But. I. Don’t. Love. It.
Eventually I switched to another tool that I do love–Scrivener. Many of my writer friends also love and use Scrivener.
Scrivener has a lot of bells and whistles that I don’t use, just like Word has. That’s fine. The bells and whistles I do use are amazing. Starting with the simple fact that I can easily organize my novel into Parts and Chapters which I can move around at will. And Scrivener has a nice “Snapshot” feature that lets me save a copy of the scene I’m working on.
I guess the thing I like best is that Scrivener is blindingly fast. When I load a full novel into Microsoft Word, it’s going to take awhile for that puppy to load. It’s like watching somebody an elephant–one bite at a time.
Whereas Scrivener just loads it up–BOOM! Done.
So I very highly recommend Scrivener. I love it. Many other novelists love it. Scrivener has a free trial version so you can test it and see if you love it too. And if you decide to buy, it’s a lot cheaper than Microsoft Word.
Of course you can export your Scrivener files to Microsoft Word format. And you can import Word files into Scrivener. So in case you need to, you have that option.
My Favorite Typesetting Software: Vellum
Why would anyone need typesetting software? Only if you are an indie author who wants to publish your work yourself and get all the money. Many thousands of successful writers have gone indie and some of them are earning more money as indies than they ever did working with traditional publishers. (I certainly earn more money since I went indie. I have many friends in traditional publishing and I am thrilled when they do well. But I do much better as an indie.)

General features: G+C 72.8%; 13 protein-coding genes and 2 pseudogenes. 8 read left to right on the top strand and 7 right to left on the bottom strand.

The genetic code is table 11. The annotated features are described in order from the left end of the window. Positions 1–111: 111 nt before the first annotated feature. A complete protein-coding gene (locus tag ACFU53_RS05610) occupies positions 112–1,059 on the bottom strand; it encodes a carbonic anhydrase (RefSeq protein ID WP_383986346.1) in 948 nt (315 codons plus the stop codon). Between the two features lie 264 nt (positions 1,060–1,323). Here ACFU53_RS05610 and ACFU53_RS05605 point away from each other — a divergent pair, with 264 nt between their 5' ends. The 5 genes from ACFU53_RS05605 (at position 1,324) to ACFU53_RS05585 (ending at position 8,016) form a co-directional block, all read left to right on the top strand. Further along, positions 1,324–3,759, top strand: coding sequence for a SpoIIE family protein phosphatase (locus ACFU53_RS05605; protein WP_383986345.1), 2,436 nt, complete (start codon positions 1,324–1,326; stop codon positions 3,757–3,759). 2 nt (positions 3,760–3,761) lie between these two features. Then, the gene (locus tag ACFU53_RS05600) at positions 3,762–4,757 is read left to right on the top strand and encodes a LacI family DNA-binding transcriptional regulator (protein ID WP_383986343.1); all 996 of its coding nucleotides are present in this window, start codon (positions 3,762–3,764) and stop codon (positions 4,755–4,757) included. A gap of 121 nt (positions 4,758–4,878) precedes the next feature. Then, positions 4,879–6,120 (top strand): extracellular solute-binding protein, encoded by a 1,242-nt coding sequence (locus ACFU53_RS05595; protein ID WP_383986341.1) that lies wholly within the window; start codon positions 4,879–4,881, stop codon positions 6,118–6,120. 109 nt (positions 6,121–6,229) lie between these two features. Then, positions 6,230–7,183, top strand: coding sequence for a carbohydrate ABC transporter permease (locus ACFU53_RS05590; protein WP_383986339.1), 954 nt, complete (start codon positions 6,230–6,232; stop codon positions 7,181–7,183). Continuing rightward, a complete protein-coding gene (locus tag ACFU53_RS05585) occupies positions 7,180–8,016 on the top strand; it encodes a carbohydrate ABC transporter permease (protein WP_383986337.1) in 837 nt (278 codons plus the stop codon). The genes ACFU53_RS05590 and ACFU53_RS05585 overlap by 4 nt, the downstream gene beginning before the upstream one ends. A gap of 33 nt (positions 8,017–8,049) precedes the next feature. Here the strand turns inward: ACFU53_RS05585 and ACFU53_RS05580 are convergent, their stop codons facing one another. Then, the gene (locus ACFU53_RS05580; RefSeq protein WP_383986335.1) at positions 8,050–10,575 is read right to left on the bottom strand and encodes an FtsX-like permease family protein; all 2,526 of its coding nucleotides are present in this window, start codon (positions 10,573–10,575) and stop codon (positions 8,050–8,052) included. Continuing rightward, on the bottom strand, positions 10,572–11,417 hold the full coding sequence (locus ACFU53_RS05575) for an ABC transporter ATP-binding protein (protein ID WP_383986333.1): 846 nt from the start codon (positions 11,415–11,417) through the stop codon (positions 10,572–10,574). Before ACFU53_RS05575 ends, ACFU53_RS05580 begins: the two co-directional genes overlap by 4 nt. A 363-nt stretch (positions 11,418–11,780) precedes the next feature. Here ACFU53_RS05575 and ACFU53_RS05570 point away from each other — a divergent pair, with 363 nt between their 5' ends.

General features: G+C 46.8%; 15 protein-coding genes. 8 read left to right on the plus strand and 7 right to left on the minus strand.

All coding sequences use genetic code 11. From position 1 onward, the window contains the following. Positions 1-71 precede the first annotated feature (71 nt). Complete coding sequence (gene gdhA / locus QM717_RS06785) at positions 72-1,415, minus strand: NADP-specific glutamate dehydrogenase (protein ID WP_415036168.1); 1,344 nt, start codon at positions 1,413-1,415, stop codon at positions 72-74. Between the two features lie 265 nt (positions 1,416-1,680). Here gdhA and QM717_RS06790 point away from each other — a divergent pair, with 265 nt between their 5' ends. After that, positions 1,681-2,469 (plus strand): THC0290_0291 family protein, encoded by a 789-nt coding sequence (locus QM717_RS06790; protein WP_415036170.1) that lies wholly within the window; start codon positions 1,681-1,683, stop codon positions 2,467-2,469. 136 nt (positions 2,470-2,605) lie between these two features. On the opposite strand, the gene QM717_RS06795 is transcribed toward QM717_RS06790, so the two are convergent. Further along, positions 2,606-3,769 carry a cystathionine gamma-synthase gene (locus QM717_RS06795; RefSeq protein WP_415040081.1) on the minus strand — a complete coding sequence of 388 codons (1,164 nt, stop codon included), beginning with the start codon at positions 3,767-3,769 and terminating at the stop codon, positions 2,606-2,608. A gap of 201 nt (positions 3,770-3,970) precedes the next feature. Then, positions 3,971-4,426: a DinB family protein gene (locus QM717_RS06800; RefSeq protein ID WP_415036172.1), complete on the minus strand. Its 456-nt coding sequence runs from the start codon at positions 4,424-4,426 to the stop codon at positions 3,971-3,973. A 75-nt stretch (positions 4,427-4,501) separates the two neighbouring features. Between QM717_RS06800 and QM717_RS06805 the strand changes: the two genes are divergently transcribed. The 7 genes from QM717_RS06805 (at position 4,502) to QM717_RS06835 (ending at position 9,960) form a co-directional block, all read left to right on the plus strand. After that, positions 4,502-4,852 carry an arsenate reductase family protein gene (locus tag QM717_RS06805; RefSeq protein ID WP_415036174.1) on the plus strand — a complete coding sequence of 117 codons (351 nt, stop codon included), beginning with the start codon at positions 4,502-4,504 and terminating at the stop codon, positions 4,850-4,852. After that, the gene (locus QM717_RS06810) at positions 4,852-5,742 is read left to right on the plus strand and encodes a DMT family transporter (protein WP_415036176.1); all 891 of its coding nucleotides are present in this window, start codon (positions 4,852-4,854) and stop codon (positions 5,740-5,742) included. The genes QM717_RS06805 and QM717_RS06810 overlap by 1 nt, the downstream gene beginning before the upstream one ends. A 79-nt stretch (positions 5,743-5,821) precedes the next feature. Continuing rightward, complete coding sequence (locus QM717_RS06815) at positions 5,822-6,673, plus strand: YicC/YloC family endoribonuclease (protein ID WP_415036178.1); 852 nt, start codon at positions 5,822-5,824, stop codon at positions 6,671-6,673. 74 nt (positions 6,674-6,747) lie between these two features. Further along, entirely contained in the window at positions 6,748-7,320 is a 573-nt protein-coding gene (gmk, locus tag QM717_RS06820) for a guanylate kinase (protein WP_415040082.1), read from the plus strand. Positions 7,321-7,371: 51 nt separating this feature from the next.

Indie authors have to typeset their own work–or else pay someone to do it. They need to produce e-book files and print edition files, ready to upload to the major retailers–Amazon, Apple, B&N, Kobo, etc.
Vellum makes this almost as easy as falling off a log. I am not joking here. An indie friend mentioned Vellum to me several years ago on Facebook. I immediately went to the Vellum website, downloaded a free trial version, loaded in a Microsoft Word book manuscript, and about 20 minutes later, I had a beautifully formatted e-book, ready to upload to Amazon. This just beat the pants off the process I’d been using before.
I love, love, love, love, love Vellum. Five hearts. Yes, really.
A couple of caveats: Vellum is not cheap. And Vellum only runs on a Mac. Sorry about that on both counts. If you were to hire someone to format your book, you’d probably pay them close to the purchase price of Vellum and you’d have to wait days or weeks for them to get the job done. And if you later need them to change things, that’s more money and more time spent waiting. With Vellum, once you own it, you can format as many books as you want. Make them as cool as you want. And it usually takes less than half an hour, as long as you started with a Word document that had actual chapters already defined.
I have many, many indie author friends. A very large fraction of them use Vellum. Some of them bought a Mac solely so they could use Vellum. It’s that good.
My Favorite Books on the Craft of Writing Fiction
I’ve got a long list of books on the craft of writing fiction. I’ve had them on a separate page on my website for a long time.